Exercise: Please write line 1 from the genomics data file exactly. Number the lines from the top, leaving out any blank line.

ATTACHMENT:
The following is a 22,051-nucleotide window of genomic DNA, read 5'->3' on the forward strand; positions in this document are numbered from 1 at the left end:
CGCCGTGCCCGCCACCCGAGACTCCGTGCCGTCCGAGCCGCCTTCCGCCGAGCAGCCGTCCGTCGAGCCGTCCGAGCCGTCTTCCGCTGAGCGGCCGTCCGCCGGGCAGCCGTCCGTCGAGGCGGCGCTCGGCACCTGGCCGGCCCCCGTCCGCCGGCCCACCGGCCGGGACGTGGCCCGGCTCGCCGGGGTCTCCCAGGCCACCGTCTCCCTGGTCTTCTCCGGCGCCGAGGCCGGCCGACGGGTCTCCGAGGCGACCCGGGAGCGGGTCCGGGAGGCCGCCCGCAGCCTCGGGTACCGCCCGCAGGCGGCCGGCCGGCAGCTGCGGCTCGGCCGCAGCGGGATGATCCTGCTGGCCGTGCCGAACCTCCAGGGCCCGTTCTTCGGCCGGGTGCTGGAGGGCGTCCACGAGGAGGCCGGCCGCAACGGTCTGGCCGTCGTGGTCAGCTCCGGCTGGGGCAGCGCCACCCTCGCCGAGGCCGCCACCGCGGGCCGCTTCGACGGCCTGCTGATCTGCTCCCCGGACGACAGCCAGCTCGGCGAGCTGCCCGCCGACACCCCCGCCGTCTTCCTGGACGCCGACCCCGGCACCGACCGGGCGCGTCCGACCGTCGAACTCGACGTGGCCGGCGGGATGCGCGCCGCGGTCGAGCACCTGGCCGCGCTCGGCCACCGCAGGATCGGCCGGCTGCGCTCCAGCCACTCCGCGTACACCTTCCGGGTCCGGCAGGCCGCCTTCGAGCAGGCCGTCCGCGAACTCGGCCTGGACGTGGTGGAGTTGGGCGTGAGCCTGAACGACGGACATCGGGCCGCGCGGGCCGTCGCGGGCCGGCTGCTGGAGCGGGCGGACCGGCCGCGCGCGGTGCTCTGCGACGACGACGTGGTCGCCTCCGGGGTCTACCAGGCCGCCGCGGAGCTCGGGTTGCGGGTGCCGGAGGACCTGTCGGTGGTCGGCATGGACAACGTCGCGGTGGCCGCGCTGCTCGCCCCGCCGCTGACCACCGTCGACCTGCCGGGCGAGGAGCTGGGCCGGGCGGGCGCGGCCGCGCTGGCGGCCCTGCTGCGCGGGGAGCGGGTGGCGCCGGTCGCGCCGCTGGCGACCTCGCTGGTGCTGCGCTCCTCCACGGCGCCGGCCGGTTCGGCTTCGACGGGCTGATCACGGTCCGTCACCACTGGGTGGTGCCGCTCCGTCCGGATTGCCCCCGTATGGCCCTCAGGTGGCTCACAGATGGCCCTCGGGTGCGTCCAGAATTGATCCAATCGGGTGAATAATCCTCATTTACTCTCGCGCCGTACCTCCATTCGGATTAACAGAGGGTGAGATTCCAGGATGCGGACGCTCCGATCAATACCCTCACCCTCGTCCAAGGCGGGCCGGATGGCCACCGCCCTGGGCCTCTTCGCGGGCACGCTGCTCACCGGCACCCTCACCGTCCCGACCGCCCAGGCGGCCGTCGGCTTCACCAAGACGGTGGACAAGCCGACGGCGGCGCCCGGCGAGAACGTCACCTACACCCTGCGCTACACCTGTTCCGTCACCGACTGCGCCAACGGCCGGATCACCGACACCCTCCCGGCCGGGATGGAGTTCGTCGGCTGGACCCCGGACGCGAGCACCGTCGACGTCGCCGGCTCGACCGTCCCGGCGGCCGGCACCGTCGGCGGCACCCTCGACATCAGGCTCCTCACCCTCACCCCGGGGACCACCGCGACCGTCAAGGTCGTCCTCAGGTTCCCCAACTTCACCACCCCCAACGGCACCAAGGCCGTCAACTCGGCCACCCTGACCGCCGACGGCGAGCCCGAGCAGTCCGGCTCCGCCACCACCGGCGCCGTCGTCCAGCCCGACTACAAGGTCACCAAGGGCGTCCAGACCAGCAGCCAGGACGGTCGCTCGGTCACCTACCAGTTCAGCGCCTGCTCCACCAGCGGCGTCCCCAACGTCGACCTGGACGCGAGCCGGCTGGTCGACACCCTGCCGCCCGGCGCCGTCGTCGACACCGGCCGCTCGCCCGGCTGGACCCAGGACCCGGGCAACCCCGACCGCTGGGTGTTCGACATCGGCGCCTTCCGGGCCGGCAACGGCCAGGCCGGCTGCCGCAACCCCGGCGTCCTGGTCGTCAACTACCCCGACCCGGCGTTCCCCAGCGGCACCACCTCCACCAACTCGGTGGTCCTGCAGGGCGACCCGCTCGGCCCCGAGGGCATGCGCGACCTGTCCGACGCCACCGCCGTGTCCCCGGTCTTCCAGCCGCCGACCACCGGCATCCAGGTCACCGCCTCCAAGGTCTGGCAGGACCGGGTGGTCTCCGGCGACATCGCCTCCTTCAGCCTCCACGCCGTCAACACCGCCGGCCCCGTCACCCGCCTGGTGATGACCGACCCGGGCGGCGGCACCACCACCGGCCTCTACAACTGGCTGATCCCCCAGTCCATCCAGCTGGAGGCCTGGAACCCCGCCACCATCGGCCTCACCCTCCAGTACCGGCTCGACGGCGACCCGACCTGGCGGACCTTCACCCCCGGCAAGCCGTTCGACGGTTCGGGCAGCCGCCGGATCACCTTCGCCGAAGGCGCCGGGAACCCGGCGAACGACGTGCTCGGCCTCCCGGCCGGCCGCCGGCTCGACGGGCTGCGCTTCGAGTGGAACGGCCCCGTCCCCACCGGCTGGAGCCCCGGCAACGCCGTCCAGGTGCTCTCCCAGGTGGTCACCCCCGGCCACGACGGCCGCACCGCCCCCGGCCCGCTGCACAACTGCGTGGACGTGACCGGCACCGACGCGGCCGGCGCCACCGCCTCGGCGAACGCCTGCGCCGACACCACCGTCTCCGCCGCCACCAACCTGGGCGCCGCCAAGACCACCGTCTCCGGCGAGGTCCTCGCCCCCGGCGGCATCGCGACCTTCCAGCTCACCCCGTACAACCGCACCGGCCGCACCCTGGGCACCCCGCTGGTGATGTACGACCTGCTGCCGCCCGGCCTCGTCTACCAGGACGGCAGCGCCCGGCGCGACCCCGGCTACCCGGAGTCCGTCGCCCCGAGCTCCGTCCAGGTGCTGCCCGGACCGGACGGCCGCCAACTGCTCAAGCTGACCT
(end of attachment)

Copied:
The following is a 22,051-nucleotide window of genomic DNA, read 5'->3' on the forward strand; positions in this document are numbered from 1 at the left end: